Joseph Smith was born just two days before Christmas on Dec. 23, 1805, in Sharon, Vermont. Throughout his life, he celebrated several Christmases — some of which we have recorded.
The Latter-day Saint prophet celebrated Christmas in different ways. His writings also indicate that the holiday held meaning to him.
In 1978, Larry C. Porter wrote an Ensign detailing how the Prophet spent Christmas.
Joseph Smith’s 1832 Christmas celebration
One of the earliest Christmases where Joseph Smith recorded what he did was in 1832. On that day, he received some revelations, saying: “Appearances of troubles among the nations became more visible this season than they had previously been since the Church began her journey out of the wilderness. … On Christmas day I received the following revelation and prophecy on war.”
The revelation that he referenced is found in Doctrine and Covenants 87. This revelation predicts a war between Northern and Southern states. The Saints are instructed by God, “Wherefore, stand ye in holy places, and be not moved, until the day of the Lord come; for behold, it cometh quickly, saith the Lord. Amen.” He was in Kirtland at the time.
Joseph Smith’s Christmas party in 1835
A couple years later in 1835, Joseph Smith described how he spent his Christmas. He wrote, “Enjoyed myself at home with my family, all day, it being Christmas, the only time I have had this privilege so satisfactorily for a long period.” While he spent the day at home with his family, his evening was different.
That evening, he recorded that he hosted a lively Christmas party complete with dancing and singing. He said, “A large party supped at my house, and spent the evening in music, dancing &c., in a most cheerful and friendly manner.”
While we don’t know what exactly Smith ate at the time, there is some information about general food at the time period. According to the Food Timeline, “General popular Christmas foodstuffs of the period included roast beef, turkey, ham, potatoes, pickles, fine white bread, fruitcakes, cookies, pies. Oysters were treasured. Tinned oysters were available in some major cities but were expensive. Some families might have been able to afford them; others not. Chocolate, tea, and coffee were likewise imported and not always available.” It is unlikely that Smith’s favorite food (Johnny Cakes, according to Church News) was served for dinner.
Joseph Smith’s loss in 1842
Christmas in 1842 was a difficult time for the Smith household. His entry for the day was about a son that his wife Emma Smith delivered, “She was delivered of a son, which did not survive its birth.” The Smith family was well-acquainted with loss throughout their lives.
Joseph Smith preparing for Christmas on his birthday
On his birthday in 1843, he wrote about how he was preparing to celebrate Christmas: “At home, counseling the brethren who called on me, and attending to my domestic duties, making preparations for a Christmas dinner party.”
The Christmas that we have the most information about incidentally was his last one. Joseph Smith was martyred on June 27, 1844, and so, his last Christmas was in 1843.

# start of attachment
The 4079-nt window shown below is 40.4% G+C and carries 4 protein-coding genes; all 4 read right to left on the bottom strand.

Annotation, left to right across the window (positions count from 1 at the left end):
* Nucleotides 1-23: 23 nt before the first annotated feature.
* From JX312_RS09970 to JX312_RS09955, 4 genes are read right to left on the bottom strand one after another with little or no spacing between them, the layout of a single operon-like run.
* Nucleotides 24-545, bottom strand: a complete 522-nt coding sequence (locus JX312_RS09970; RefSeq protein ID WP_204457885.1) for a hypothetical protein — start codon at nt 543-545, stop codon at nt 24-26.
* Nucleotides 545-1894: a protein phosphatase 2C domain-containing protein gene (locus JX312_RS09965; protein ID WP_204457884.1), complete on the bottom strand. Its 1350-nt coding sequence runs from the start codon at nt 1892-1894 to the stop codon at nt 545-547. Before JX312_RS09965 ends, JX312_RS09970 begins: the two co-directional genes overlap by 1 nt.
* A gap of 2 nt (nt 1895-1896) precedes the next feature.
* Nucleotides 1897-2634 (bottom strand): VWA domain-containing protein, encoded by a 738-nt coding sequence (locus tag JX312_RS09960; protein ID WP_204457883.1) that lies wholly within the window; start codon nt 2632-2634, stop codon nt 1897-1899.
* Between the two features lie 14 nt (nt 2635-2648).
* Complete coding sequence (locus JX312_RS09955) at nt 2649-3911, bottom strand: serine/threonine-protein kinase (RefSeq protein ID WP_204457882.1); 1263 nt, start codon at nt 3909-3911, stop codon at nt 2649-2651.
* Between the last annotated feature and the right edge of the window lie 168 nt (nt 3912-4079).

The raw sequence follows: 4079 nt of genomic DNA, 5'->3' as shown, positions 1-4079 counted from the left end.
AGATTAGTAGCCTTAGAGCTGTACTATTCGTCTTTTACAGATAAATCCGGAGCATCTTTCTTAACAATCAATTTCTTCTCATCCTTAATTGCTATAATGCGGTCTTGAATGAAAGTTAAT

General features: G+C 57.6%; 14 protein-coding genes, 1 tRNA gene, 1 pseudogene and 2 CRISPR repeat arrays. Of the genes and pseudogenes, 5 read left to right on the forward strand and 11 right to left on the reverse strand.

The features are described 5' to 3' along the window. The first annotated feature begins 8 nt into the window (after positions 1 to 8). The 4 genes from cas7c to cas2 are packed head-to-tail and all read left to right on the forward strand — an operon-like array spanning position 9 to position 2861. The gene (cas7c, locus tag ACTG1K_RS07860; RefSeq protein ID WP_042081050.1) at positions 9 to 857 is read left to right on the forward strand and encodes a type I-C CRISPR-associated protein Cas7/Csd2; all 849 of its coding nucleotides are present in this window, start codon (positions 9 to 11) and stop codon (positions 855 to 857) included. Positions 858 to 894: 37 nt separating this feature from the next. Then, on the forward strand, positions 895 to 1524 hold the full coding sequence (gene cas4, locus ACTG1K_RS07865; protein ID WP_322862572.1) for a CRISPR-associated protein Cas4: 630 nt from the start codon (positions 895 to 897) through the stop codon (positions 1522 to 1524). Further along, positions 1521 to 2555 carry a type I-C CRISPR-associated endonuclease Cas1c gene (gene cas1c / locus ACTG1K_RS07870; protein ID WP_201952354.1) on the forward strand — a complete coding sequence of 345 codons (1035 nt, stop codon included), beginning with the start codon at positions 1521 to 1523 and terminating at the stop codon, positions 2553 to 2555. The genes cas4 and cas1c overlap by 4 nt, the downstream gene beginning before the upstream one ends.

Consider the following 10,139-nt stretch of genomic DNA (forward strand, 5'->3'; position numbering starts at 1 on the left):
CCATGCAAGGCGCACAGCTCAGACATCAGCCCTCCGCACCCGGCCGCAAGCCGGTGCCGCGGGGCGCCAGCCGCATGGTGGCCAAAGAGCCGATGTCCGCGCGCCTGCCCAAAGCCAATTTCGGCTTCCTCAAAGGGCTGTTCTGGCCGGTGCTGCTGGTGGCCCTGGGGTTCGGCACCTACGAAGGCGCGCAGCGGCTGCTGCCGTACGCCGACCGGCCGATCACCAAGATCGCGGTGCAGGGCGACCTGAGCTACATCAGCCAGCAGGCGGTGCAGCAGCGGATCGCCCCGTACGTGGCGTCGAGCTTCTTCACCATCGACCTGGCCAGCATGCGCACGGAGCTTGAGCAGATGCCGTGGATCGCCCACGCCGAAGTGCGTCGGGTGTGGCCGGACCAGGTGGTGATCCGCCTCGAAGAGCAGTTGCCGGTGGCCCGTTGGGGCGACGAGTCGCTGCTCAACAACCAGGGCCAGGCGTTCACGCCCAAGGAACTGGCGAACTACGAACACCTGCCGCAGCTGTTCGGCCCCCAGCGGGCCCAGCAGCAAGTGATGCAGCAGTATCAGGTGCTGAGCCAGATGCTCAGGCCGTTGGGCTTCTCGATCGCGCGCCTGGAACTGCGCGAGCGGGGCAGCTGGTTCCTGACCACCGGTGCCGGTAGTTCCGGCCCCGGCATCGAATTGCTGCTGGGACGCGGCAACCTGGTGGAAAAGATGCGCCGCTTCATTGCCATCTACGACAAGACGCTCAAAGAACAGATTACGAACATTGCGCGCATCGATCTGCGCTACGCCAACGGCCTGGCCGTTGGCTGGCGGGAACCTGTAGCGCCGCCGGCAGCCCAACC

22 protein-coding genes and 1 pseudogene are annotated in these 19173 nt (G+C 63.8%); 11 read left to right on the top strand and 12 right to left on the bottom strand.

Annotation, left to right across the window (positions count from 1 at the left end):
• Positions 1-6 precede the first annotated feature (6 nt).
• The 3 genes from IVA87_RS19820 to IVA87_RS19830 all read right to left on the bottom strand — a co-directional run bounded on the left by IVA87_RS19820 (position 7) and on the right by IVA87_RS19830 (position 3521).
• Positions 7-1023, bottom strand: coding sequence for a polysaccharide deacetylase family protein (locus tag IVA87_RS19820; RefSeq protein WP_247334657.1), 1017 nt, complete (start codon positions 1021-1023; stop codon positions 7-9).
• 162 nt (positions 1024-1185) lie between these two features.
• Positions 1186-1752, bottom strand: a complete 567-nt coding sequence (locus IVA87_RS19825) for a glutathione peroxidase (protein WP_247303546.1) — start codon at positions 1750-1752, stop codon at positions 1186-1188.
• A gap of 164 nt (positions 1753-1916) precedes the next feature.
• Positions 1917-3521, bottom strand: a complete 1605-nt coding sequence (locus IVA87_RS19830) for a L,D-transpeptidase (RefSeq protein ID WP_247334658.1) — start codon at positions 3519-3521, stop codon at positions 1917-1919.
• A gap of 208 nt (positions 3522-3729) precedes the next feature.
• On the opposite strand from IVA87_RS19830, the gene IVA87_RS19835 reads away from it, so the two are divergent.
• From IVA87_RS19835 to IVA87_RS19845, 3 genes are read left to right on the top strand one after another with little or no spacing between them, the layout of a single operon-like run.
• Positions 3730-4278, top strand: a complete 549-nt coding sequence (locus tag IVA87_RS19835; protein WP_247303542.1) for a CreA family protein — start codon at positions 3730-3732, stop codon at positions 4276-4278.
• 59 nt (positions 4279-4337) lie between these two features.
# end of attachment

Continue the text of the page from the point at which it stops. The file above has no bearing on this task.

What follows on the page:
Joseph Smith’s last Christmas
He described how he was woken up on Christmas morning (very early!) by hearing Christmas music. According to the Ensign, he said, “This morning, about one o’clock, I was aroused by an English sister, Lettice Rushton, widow of Richard Rushton, Senior, (who, ten years ago, lost her sight) accompanied by three of her sons, with their wives, and her two daughters, with their husbands, and several of her neighbors, singing, ‘Mortals, awake! with angels join,’ &c., which caused a thrill of pleasure to run through my soul. All of my family and boarders arose to hear the serenade, and I felt to thank my Heavenly Father for their visit, and blessed them in the name of the Lord.”
Norfolk Towne Assembly gives us an understanding of what Christmas hymns would have been sung during the 19th-century. “O Come All Ye Faithful,” “God Rest Ye Merry Gentlemen,” “Whilst Shepherds Watched Their Flocks by Night,” and “Joy to the World” are among some of the hymns that may have been sung.
The hymn that his neighbors sang was called “Mortals, awake!” The first verse of the hymn reads, “Mortals, awake, with angels join, And chant the solemn lay, Joy, love, and gratitude combine, To hail the auspicious day, To hail the auspicious day.”
Joseph Smith’s Christmas day was filled with feasting and friends. In the Ensign, Larry Porter wrote about how he spent another Christmas day dancing to music and enjoying the season. Suddenly, though, there was a man who entered the vicinity.
The Prophet wrote, “During the festivities, a man with his hair long and falling over his shoulders, and apparently drunk, came in and acted like a Missourian. I requested the captain of the police to put him out of doors. A scuffle ensued, and I had an opportunity to look him full in the face, when to my great surprise and joy untold, I discovered it was my long-tried, warm, but cruelly persecuted friend, Orrin Porter Rockwell, just arrived from nearly a year’s imprisonment without conviction, in Missouri.”
Only a few months after this Christmas celebration, Joseph Smith was martyred. From his writings, Christmas was both a day of celebration and sometimes an occasion for mourning.